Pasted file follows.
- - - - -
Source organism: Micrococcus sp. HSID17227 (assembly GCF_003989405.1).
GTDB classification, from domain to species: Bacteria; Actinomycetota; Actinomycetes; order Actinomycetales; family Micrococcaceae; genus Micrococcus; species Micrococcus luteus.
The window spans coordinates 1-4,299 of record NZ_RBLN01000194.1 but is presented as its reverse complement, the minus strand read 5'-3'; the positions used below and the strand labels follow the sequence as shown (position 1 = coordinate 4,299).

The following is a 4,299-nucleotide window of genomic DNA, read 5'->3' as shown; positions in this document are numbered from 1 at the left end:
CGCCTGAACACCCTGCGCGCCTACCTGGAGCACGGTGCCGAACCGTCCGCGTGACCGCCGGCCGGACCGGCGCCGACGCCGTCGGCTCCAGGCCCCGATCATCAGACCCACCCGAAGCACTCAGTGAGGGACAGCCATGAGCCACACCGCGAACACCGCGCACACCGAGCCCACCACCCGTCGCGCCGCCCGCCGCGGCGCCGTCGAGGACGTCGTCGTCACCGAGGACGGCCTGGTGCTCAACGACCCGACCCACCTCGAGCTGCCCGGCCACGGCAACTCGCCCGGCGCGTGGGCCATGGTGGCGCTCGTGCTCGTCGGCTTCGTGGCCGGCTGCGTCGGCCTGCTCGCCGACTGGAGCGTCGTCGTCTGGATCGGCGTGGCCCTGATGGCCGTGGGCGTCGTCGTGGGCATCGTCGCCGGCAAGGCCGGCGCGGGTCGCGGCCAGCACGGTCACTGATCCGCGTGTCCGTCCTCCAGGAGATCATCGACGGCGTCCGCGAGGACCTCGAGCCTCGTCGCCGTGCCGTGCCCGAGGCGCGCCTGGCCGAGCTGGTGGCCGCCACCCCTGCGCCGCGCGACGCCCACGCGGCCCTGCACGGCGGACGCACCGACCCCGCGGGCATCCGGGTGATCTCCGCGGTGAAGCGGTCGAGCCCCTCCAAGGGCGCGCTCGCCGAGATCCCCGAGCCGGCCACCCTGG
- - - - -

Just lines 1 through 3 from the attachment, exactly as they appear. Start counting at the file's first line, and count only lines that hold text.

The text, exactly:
Source organism: Micrococcus sp. HSID17227 (assembly GCF_003989405.1).
GTDB classification, from domain to species: Bacteria; Actinomycetota; Actinomycetes; order Actinomycetales; family Micrococcaceae; genus Micrococcus; species Micrococcus luteus.
The window spans coordinates 1-4,299 of record NZ_RBLN01000194.1 but is presented as its reverse complement, the minus strand read 5'-3'; the positions used below and the strand labels follow the sequence as shown (position 1 = coordinate 4,299).